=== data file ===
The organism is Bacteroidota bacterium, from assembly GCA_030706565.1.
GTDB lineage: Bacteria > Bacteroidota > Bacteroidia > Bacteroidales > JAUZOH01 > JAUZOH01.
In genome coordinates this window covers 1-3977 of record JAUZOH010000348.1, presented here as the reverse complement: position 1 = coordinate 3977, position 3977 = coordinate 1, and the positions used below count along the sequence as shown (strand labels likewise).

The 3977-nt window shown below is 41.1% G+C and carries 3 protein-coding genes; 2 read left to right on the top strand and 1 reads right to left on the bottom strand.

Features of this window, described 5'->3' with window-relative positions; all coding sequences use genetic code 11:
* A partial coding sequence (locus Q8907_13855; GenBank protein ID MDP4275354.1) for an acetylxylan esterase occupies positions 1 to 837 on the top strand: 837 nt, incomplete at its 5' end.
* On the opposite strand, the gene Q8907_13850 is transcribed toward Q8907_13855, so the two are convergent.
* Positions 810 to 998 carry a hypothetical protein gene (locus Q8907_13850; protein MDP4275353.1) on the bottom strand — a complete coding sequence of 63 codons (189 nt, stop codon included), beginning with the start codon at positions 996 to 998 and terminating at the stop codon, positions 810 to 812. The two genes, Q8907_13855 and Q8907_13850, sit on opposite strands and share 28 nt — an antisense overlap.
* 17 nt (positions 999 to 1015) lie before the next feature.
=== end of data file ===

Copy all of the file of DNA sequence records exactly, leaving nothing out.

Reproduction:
The organism is Bacteroidota bacterium, from assembly GCA_030706565.1.
GTDB lineage: Bacteria > Bacteroidota > Bacteroidia > Bacteroidales > JAUZOH01 > JAUZOH01.
In genome coordinates this window covers 1-3977 of record JAUZOH010000348.1, presented here as the reverse complement: position 1 = coordinate 3977, position 3977 = coordinate 1, and the positions used below count along the sequence as shown (strand labels likewise).

The 3977-nt window shown below is 41.1% G+C and carries 3 protein-coding genes; 2 read left to right on the top strand and 1 reads right to left on the bottom strand.

Features of this window, described 5'->3' with window-relative positions; all coding sequences use genetic code 11:
* A partial coding sequence (locus Q8907_13855; GenBank protein ID MDP4275354.1) for an acetylxylan esterase occupies positions 1 to 837 on the top strand: 837 nt, incomplete at its 5' end.
* On the opposite strand, the gene Q8907_13850 is transcribed toward Q8907_13855, so the two are convergent.
* Positions 810 to 998 carry a hypothetical protein gene (locus Q8907_13850; protein MDP4275353.1) on the bottom strand — a complete coding sequence of 63 codons (189 nt, stop codon included), beginning with the start codon at positions 996 to 998 and terminating at the stop codon, positions 810 to 812. The two genes, Q8907_13855 and Q8907_13850, sit on opposite strands and share 28 nt — an antisense overlap.
* 17 nt (positions 999 to 1015) lie before the next feature.